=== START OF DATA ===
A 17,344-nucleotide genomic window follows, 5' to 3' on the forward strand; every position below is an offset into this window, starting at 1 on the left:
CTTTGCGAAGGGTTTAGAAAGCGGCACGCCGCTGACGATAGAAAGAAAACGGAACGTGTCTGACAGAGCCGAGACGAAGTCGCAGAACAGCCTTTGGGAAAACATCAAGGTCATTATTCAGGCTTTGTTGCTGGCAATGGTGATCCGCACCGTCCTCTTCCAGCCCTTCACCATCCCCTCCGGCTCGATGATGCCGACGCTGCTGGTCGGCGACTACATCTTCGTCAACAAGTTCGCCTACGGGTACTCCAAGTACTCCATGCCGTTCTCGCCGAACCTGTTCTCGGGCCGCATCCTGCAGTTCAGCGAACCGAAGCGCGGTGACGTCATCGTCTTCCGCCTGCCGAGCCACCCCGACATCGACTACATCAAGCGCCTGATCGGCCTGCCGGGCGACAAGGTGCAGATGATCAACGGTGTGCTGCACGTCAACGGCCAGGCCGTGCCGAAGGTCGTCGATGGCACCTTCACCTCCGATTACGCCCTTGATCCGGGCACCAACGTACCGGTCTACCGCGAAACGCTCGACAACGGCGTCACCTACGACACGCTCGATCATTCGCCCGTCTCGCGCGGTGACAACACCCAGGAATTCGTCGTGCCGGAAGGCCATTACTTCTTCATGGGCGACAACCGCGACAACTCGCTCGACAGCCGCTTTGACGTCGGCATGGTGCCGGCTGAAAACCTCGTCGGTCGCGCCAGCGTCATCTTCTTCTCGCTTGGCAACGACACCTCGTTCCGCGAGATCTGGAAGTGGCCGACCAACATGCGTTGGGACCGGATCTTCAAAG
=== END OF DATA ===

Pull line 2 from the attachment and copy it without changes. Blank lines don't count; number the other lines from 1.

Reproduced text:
CTTTGCGAAGGGTTTAGAAAGCGGCACGCCGCTGACGATAGAAAGAAAACGGAACGTGTCTGACAGAGCCGAGACGAAGTCGCAGAACAGCCTTTGGGAAAACATCAAGGTCATTATTCAGGCTTTGTTGCTGGCAATGGTGATCCGCACCGTCCTCTTCCAGCCCTTCACCATCCCCTCCGGCTCGATGATGCCGACGCTGCTGGTCGGCGACTACATCTTCGTCAACAAGTTCGCCTACGGGTACTCCAAGTACTCCATGCCGTTCTCGCCGAACCTGTTCTCGGGCCGCATCCTGCAGTTCAGCGAACCGAAGCGCGGTGACGTCATCGTCTTCCGCCTGCCGAGCCACCCCGACATCGACTACATCAAGCGCCTGATCGGCCTGCCGGGCGACAAGGTGCAGATGATCAACGGTGTGCTGCACGTCAACGGCCAGGCCGTGCCGAAGGTCGTCGATGGCACCTTCACCTCCGATTACGCCCTTGATCCGGGCACCAACGTACCGGTCTACCGCGAAACGCTCGACAACGGCGTCACCTACGACACGCTCGATCATTCGCCCGTCTCGCGCGGTGACAACACCCAGGAATTCGTCGTGCCGGAAGGCCATTACTTCTTCATGGGCGACAACCGCGACAACTCGCTCGACAGCCGCTTTGACGTCGGCATGGTGCCGGCTGAAAACCTCGTCGGTCGCGCCAGCGTCATCTTCTTCTCGCTTGGCAACGACACCTCGTTCCGCGAGATCTGGAAGTGGCCGACCAACATGCGTTGGGACCGGATCTTCAAAG